After North Koreans were spotted repairing trade facilities and installing disinfection devices at customs offices in Sinuiju and Nampo last month, there has been speculation that trade between China and North Korea is set to resume soon.
Daily NK understands, however, that North Korean officials have not yet allocated waku (trade certificates) needed for trade agencies and individuals to participate in state-sanctioned trade activities.
A source in North Korea with insight into North Korean trade activities told Daily NK last Thursday that trade companies have completed the administrative processes to receive waku approval, but the Workers’ Party has not yet given official instructions about the allocation of waku.
To receive a waku, an individual must submit a detailed proposal containing the name of the trading company they belong to, the nature of the goods they import and export, which Chinese importers they will trade with, and what plans they have to conduct trade in the future.
Each trading company has already collected proposals containing this information from the head of kiji (a small private business organization of about seven people that is nominally attached to a trading company) and business people who wish to engage in trade activities.
It typically takes about one month for the Central Committee, the Cabinet, and the Ministry of State Security to review the proposals submitted by trading companies and agencies and approve the issuance of waku.
Since the Workers’ Party has not yet handed down orders about waku, trade is unlikely to resume during the month of April. There is speculation, however, that trade activities could resume at any time given the fact that North Korean authorities could quickly move forward with issuing waku if they believe there is an urgent necessity to do so.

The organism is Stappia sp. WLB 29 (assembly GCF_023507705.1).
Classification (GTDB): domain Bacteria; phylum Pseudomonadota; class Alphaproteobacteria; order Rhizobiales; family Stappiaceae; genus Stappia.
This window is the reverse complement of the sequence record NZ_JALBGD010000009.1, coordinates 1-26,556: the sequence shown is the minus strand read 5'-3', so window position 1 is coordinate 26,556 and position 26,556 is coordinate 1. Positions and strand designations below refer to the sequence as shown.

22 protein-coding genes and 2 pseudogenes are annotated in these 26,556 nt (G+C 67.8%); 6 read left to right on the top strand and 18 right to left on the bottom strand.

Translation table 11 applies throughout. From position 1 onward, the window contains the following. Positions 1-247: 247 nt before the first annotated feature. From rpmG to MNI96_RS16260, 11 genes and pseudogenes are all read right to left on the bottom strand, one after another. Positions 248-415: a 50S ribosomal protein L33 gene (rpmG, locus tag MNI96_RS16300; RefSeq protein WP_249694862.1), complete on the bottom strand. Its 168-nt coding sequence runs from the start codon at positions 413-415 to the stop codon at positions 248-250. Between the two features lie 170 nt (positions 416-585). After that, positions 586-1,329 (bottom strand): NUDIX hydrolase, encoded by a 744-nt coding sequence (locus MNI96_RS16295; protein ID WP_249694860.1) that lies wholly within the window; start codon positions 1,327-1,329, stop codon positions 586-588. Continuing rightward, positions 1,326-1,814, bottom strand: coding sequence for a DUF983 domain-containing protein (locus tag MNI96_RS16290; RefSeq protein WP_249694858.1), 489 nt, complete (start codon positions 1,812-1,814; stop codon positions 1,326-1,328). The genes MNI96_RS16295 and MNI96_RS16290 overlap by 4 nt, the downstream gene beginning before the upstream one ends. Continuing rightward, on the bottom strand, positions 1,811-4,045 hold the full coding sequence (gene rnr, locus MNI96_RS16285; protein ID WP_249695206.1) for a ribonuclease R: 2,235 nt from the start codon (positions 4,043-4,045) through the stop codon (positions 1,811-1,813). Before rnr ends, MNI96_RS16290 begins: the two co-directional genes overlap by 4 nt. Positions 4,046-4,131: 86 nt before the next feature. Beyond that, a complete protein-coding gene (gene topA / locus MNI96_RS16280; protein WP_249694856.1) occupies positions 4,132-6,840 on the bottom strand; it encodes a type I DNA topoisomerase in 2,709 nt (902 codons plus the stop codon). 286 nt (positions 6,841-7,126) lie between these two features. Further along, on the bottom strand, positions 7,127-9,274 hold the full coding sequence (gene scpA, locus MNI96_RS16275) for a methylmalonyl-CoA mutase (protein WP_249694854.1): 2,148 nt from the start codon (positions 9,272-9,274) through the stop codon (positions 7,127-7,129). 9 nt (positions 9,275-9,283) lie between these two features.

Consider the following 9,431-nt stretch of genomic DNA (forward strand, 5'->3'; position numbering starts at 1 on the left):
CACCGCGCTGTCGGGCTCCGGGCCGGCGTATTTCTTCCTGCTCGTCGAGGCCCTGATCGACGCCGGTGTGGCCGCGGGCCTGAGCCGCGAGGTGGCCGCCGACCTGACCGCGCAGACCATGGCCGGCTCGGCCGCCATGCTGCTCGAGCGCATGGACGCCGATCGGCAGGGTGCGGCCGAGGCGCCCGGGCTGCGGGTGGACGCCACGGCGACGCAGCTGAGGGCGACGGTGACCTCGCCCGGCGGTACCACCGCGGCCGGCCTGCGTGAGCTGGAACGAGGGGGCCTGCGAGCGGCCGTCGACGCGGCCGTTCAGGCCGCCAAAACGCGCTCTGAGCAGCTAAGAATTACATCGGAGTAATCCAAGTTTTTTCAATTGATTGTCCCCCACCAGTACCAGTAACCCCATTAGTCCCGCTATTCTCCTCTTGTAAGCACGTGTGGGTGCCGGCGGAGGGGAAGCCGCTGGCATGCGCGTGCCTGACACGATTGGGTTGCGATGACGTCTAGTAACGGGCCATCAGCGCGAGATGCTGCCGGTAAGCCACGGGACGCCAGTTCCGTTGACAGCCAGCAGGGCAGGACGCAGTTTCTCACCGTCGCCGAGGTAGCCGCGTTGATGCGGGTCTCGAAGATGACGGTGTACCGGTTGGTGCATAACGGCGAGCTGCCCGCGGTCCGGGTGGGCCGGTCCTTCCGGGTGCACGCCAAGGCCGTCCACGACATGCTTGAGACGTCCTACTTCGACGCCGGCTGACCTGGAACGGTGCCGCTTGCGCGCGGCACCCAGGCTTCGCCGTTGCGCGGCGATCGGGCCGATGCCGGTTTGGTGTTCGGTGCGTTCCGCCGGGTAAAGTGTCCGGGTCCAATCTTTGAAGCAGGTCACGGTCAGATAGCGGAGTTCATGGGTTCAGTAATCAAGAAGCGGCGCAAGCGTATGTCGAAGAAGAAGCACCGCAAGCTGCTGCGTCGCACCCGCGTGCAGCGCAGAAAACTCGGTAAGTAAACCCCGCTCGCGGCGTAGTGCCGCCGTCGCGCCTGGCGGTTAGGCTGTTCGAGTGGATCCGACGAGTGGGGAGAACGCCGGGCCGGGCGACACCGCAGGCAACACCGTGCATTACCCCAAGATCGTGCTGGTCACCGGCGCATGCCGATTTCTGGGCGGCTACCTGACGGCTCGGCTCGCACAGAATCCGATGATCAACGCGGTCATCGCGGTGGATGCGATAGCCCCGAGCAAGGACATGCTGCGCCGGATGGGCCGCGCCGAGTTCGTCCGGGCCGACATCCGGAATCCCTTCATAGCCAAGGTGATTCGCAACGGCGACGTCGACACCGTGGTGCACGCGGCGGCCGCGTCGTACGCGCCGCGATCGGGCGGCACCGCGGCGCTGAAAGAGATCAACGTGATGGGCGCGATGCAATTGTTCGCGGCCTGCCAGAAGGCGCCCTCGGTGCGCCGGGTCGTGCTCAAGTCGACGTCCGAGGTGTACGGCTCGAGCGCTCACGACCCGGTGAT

Trading companies and business people who acquired waku in the past have been ordered to resubmit proposals so their certificates can be reviewed and reissued. However, even these applicants are still waiting for the document screening process to begin, indicating that the waku issuance process may take more time than it did in the past.
North Korean authorities are allowing trading companies affiliated with powerful government agencies that have continued import and export activities even after the closure of the border last January to skip the waku reissuing process.
These companies are reportedly required to submit reports detailing the total amount of party funds they have spent on trade and what activities they conducted to make sales.
During the waku issuance review process, North Korean authorities reportedly plan to closely check for signs that trading companies engage in import-export activities with South Korean businesspeople or have records of importing South Korean or Japanese goods. The authorities will also investigate whether their Chinese partner companies have links to South Korea, Japan, or the United States.
“If [the authorities] find that [the companies] are linked to an enemy country, they will likely not be able to receive a waku or participate in official trade in the future,” the source said.
Based on the source’s account, the authorities are reportedly apprehensive about trade activities linked to South Korea, Japan, and the United States, as well as the import of products from these countries into North Korea.
The delay in the resumption of official Sino-North Korean trade activities may be partially related with COVID-19 worries in the country.
Daily NK recently reported that border guards in the Chagang Province border area were wearing gas masks while on patrol.
North Korean authorities reportedly claimed that the soldiers were wearing gas masks to prevent the spread of COVID-19 mutations. The wearing of gas masks may suggest, however, that the COVID-19 situation in North Korea is already out of control.
“COVID-19 is the most important factor in the resumption of trade,” the source said, adding, “It can’t be said that the [COVID-19] situation in the country is good.”
*Translated by S & J